Slum residents near JLN stadium in Delhi get eviction notice

March 19, 2023
 File Photo
File Photo

NEW DELHI: The Public Works Department (PWD) has given the residents of the Barapullah slum near Jawaharlal Nehru Stadium notice to leave the area as part of an encroachment clearance drive. The slumdwellers, who are mostly migrants daily wage earners, are distressed with no place to go to.

On March 16, the officials sent the around 500 occupants of the 60 jhuggis an eviction notice. The residents of the slum, who have come to Delhi from West Bengal, Rajasthan and Bihar, have been asked to vacate the area before March 20.

Kusum Desi, 40, who lost her husband during the second Covid wave, has been living at the slum with her two children, aged 4 and 3 years old and her disabled mother. Having called the slum her home for 18 years, the notice to vacate the area came as a big shock to her. “A few days ago, some officials came and told us that we had to move away from this place and were given a few days to do so. I don’t know where to take my young children and my old mother now,” she fretted.

Savita Devi, who is from Bihar, is worried about her daughter’s education. She said that of her three children, she could send only the youngest one to school to get a proper education. However, due to the eviction notice, she will also have to drop out of the school, feared Savita. The possibility of their education being disrupted has left many other children of the Barapullah slum anxious. They said they were unsure whether they would be able to get admission in other schools.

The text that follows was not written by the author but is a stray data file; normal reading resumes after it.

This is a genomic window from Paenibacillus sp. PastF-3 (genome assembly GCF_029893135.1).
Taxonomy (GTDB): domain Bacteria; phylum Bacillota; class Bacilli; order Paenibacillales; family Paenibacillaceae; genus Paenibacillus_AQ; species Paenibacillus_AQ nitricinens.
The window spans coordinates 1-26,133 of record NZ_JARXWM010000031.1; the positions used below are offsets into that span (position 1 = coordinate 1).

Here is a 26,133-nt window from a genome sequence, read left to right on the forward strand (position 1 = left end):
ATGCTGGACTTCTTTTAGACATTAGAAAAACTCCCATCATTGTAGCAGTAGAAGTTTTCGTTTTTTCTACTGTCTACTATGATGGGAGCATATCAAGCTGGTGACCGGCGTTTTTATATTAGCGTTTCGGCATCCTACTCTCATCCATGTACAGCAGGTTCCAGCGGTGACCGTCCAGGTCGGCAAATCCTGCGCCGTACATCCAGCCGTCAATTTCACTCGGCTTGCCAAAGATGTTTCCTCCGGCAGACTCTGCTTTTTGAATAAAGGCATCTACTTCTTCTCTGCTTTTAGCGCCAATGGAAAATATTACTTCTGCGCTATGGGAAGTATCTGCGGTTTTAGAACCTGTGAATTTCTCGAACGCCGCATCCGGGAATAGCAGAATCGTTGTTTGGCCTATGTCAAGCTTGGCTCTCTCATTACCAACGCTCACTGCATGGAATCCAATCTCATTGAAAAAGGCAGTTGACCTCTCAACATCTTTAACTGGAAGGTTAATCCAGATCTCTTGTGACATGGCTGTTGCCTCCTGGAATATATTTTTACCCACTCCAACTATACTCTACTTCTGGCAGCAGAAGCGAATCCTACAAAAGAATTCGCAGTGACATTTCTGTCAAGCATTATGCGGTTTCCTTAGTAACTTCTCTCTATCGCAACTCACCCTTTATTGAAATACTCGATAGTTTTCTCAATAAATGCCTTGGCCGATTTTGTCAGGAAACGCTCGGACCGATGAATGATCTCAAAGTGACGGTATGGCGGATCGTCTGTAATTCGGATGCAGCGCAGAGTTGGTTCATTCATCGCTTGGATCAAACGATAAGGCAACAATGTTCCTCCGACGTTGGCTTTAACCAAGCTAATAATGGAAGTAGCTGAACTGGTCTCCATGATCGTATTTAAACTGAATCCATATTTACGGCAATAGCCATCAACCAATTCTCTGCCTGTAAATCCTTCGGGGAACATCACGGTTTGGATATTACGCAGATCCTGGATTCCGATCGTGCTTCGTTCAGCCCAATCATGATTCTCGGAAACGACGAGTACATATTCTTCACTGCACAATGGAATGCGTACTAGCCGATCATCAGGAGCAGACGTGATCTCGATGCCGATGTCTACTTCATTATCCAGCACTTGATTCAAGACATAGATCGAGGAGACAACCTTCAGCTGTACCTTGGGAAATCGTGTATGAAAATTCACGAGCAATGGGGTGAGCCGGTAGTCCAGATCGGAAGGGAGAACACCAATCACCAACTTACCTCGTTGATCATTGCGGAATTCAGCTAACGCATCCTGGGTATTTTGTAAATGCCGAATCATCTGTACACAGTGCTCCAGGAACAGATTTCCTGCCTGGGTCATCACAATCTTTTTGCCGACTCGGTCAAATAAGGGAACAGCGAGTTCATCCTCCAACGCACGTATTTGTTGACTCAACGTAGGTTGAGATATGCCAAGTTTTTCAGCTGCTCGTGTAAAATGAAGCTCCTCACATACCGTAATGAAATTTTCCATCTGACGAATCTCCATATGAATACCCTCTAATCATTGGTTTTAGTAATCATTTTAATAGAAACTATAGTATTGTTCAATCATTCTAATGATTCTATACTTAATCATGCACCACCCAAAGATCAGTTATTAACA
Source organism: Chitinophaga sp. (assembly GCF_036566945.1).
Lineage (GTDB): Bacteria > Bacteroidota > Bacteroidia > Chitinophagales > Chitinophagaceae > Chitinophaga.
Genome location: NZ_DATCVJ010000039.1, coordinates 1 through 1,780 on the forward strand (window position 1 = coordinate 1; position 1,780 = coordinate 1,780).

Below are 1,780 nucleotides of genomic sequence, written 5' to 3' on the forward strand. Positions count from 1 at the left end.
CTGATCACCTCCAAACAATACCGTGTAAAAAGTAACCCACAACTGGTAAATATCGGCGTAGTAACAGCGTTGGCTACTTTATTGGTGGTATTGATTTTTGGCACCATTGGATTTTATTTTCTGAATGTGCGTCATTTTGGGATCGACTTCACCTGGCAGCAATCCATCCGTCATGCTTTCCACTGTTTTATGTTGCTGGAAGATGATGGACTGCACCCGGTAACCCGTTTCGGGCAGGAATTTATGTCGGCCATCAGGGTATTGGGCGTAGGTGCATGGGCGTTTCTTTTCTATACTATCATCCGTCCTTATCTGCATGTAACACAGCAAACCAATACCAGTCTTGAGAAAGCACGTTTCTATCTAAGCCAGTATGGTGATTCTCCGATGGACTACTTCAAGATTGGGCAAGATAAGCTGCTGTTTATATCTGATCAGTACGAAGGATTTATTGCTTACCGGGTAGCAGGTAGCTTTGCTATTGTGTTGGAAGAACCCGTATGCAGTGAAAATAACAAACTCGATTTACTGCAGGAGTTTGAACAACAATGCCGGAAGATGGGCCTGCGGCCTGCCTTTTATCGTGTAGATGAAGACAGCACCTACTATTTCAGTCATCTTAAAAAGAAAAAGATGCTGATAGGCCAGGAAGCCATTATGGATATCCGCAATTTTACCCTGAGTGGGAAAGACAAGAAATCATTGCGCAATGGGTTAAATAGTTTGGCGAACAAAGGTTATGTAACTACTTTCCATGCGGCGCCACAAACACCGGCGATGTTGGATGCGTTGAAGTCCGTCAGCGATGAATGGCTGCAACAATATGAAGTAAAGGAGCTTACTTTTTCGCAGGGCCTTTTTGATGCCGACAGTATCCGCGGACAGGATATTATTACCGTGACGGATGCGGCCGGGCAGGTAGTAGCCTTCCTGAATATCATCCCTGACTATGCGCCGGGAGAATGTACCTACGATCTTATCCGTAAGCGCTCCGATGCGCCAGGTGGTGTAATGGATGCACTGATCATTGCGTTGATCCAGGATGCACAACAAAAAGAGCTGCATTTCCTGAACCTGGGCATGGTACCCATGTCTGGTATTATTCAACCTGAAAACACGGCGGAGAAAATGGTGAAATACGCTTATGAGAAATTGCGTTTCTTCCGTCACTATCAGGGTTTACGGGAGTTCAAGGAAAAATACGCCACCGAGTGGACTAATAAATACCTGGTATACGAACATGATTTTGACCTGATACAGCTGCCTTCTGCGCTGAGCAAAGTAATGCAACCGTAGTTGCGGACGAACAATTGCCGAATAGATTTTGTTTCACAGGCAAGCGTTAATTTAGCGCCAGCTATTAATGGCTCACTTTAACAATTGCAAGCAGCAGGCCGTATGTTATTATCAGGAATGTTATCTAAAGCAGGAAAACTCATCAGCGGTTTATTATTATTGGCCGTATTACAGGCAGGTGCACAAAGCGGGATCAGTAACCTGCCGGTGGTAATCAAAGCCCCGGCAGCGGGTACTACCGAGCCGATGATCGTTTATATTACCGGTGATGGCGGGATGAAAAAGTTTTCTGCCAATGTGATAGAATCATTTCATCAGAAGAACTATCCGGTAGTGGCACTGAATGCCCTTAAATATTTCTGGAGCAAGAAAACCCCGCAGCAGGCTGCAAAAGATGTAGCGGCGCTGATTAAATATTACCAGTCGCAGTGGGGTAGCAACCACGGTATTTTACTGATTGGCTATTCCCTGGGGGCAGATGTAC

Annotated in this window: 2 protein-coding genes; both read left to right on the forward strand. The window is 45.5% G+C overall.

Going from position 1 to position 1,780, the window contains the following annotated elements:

Ruman Singh, 17, said, “If we do not even have a roof above our head, how can we imagine being able to go to school? My sister recently sat for her final exams for Class V, but now we might have to get her name withdrawn from the rolls since we will have to leave the area. I hope we find a school for her later so that she can get an education, unlike me.”

Another area resident, Sunil Majhi, 25, a Bihar native who works as a contract worker in the municipal corporation, said that many NGO had assisted families in educating the children at the basti over the years. “But, if we have to move out of this area, the displacement will affect the children most,” said Majhi, a father of two. “In similar situations, we have seen children being forced to beg on the streets.”

Fearing forceful eviction, many households have started packing their belongings. “We have been living here for the last 17 years and have accumulated quite a lot of things. I don’t know where to take all of this now and how to live on the roads,” despaired one resident.

When contacted, a senior PWD official declined to offer a comment on the matter, stating that he was not aware of the issue.

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